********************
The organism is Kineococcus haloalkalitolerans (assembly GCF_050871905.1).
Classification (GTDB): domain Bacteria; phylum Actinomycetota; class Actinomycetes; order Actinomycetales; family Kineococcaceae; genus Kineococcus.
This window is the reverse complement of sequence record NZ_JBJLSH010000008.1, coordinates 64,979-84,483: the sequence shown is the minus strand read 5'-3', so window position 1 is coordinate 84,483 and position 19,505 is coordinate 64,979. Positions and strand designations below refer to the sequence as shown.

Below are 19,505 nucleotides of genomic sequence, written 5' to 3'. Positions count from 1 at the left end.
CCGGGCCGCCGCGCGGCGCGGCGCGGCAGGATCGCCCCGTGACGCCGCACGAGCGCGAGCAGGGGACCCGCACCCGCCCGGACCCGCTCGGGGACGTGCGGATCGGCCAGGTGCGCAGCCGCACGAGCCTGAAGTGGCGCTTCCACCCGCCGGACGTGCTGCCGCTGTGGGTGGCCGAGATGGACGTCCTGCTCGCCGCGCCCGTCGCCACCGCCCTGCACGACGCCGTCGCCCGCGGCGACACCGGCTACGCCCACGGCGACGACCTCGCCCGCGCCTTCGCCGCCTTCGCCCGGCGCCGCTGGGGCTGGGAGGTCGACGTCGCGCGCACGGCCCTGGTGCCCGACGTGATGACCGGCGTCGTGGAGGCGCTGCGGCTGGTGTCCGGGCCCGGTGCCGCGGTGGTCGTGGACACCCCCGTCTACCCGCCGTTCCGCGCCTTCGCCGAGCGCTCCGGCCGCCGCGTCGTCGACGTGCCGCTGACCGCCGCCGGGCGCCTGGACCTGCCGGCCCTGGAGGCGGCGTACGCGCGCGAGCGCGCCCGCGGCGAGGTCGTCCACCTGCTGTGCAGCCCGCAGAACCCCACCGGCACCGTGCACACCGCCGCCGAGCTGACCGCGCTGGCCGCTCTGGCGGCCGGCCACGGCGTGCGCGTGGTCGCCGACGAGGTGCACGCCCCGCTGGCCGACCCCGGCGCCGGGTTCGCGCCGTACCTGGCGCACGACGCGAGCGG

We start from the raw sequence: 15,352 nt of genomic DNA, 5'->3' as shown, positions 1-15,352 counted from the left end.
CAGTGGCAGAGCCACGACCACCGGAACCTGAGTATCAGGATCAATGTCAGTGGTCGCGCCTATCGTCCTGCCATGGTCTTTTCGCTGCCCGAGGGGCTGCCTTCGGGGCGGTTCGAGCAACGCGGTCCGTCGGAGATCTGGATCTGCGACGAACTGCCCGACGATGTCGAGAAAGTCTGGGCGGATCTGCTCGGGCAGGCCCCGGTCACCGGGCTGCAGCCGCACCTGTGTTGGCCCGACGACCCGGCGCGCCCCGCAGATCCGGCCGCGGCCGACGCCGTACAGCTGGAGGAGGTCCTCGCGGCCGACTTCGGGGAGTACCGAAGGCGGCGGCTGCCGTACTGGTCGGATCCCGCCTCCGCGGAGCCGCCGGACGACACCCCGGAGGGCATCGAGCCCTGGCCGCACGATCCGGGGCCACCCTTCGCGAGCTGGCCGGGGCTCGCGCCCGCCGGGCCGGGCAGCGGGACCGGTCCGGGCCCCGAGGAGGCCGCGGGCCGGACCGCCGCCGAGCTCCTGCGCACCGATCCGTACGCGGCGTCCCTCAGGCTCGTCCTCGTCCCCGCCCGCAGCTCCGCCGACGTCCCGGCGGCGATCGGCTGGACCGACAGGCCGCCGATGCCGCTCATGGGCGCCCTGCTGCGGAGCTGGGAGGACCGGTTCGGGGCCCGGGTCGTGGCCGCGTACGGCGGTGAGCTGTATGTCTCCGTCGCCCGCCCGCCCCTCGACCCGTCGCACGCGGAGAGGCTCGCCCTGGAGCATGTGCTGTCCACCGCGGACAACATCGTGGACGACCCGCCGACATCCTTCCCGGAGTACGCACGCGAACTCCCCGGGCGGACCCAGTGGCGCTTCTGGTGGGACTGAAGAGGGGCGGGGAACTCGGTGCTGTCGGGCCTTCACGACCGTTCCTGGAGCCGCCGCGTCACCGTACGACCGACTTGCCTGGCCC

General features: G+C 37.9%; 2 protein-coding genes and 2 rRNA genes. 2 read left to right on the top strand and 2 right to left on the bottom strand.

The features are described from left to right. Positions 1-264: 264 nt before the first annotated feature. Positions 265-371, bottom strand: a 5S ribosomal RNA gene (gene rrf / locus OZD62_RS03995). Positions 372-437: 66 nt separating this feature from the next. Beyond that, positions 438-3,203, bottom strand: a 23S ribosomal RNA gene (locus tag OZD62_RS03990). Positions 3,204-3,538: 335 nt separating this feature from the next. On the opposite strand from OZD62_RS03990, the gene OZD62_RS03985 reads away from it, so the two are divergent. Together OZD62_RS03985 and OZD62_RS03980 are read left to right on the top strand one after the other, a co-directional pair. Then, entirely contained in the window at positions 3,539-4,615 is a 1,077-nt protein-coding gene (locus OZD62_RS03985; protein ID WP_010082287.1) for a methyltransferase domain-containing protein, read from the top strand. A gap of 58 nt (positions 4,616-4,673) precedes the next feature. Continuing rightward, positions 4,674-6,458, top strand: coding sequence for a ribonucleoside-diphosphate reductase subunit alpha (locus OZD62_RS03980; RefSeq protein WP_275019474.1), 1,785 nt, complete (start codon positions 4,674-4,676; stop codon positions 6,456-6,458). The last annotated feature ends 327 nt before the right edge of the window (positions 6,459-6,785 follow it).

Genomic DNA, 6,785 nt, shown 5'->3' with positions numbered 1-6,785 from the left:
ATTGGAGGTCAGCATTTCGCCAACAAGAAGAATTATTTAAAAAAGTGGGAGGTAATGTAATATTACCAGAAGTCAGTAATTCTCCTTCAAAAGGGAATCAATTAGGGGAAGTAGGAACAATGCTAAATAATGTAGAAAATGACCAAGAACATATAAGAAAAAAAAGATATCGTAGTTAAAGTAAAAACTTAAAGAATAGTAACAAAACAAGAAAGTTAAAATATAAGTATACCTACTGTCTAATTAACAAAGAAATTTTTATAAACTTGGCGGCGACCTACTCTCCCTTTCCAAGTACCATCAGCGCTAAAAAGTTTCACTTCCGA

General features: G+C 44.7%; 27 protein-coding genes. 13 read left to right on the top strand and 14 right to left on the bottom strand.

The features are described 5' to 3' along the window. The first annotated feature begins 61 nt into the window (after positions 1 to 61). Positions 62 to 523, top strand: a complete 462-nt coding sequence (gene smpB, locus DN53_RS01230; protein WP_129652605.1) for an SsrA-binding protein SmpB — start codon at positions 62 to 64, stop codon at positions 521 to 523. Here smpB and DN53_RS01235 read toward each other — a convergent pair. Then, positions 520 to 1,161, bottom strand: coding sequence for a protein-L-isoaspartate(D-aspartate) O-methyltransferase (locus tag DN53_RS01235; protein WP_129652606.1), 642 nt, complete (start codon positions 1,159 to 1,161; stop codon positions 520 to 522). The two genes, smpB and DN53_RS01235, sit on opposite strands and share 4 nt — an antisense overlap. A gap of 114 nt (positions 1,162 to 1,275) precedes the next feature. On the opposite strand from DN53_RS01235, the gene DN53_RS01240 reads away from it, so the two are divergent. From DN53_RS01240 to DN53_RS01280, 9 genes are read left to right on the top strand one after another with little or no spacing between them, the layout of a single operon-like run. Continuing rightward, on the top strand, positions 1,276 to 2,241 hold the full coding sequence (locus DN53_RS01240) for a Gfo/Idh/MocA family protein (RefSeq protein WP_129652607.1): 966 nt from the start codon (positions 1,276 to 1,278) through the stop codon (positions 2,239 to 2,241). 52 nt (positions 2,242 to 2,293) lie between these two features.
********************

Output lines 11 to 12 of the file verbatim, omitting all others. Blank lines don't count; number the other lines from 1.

ATTGGAGGTCAGCATTTCGCCAACAAGAAGAATTATTTAAAAAAGTGGGAGGTAATGTAATATTACCAGAAGTCAGTAATTCTCCTTCAAAAGGGAATCAATTAGGGGAAGTAGGAACAATGCTAAATAATGTAGAAAATGACCAAGAACATATAAGAAAAAAAAGATATCGTAGTTAAAGTAAAAACTTAAAGAATAGTAACAAAACAAGAAAGTTAAAATATAAGTATACCTACTGTCTAATTAACAAAGAAATTTTTATAAACTTGGCGGCGACCTACTCTCCCTTTCCAAGTACCATCAGCGCTAAAAAGTTTCACTTCCGA

General features: G+C 44.7%; 27 protein-coding genes. 13 read left to right on the top strand and 14 right to left on the bottom strand.